As the lead singer of Skid Row, Sebastian Bach was one of the most insufferable frontmen in hair metal. Too pretty for his own good, he wielded his good looks as a weapon without quite realizing how arrogant his strut seemed, especially when paired with his band's comparatively benign roar. Skid Row's success came just at the end of hair metal's reign. Where other bands either gave up or started whining about grunge, Bach kept Skid Row going -- not many noticed, but they turned out a surprisingly aggressive record called Subhuman Race in 1995, and when that didn't catch on, the band disappeared, but Sebastian did not. He started working hard, grabbing gigs wherever he could, whether it meant jamming with alt-rockers in the Last Hard Men, or singing on-stage as Riff Raff in The Rocky Horror Picture Show. Sooner rather than later, television came calling and he scored a regular role on The Gilmore Girls, performing as an old rock & roller who was as much a true believer as he was a hard case. Bach was surprisingly charming on the show and that turned into his new public persona, which he hauled through several VH1 reality shows, where he was friendly enough to suggest that when he finally got around to releasing a high-profile record again, it might be some kind of nostalgia grab, something soft and hazy to please aging hair metal fans.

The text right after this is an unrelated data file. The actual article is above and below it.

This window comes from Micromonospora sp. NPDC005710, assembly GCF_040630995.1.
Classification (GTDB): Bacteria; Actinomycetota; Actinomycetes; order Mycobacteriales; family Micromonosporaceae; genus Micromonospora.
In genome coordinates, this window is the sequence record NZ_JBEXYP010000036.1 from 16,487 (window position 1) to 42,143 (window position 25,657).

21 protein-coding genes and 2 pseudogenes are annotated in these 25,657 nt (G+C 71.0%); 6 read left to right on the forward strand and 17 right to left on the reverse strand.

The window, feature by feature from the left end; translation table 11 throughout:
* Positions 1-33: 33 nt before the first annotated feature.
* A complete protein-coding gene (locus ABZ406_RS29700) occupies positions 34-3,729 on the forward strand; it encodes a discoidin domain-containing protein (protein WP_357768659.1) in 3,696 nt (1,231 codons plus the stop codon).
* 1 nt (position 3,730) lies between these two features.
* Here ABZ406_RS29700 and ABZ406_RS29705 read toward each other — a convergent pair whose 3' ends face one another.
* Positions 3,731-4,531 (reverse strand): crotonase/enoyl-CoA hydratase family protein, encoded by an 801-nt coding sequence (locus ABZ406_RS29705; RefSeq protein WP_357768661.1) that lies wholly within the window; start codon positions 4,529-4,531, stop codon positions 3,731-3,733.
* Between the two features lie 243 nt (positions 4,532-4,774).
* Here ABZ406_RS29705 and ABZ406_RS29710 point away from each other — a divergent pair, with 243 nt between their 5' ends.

There's no doubt that the subsequent record, 2007's Angel Down, is a throwback to the '80s, but it's hardly some warm, fuzzy trip through memory lane: instead, it's Bach knocking out a record how they used to in the good old days. The only thing is, Sebastian Bach never made a record as fierce and fun as Angel Down back in the pre-Nirvana days. This is heavier and hookier than anything he's done before, so good that Bach is confident to bring in rock & roll recluse number one Axl Rose for three songs, confident that the overdue return of Axl will not overshadow what he's accomplished here. Amazingly, it doesn't. Sure, those three songs are the cuts that grab attention first, as it's been so long since Rose has been heard backed by a band this lean and sleazy, but once that shock wears off, another one sets in: Bach and Rose are good duet partners, spurring each other on in a cover of Aerosmith's "Back in the Saddle Again" and the ridiculous "(Love Is) A Bitchslap," a song that knows how silly it is but doesn't care because the band doesn't play it for jokes. And that's Angel Down in a nutshell: it celebrates all the excesses of '80s metal, from the oversized riffs to the Queen-esque closer, "Falling Into You," but it does so without irony but also without being self-serious. Bach takes the music seriously but not himself and he wears such humility well, yet that wouldn't matter if the music itself wasn't the hardest, heaviest, and best he's ever made. It's not just a comeback; Angel Down is an album that justifies all those endless hours he's spent on reality TV, as he's the only musician to parlay all that time into music that sounds more fun and vital than he made when he was at the top of the charts.